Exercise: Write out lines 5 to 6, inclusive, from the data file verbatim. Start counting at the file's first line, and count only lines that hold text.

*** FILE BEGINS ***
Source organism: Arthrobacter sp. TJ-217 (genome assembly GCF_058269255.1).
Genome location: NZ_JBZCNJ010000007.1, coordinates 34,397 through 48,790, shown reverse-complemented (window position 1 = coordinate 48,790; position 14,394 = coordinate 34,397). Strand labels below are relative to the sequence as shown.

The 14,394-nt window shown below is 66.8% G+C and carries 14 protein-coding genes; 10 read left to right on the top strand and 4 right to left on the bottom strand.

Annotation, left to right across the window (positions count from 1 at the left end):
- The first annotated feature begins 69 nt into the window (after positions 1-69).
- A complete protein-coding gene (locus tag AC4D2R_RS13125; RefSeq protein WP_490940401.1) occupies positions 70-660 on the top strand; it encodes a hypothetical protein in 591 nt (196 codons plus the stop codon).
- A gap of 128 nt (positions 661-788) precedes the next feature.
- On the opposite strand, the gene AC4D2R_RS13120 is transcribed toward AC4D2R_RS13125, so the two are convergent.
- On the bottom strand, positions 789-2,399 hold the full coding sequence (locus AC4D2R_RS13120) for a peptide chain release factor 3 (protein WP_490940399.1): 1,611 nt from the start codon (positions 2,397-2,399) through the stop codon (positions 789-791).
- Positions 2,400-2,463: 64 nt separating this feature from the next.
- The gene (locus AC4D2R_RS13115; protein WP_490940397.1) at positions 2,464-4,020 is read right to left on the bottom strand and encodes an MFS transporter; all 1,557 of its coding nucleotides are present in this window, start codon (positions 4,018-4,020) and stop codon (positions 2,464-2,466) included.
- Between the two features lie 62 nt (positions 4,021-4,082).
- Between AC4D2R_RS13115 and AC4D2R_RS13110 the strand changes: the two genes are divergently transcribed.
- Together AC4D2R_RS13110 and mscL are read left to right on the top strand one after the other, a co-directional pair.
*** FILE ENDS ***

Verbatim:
- The first annotated feature begins 69 nt into the window (after positions 1-69).
- A complete protein-coding gene (locus tag AC4D2R_RS13125; RefSeq protein WP_490940401.1) occupies positions 70-660 on the top strand; it encodes a hypothetical protein in 591 nt (196 codons plus the stop codon).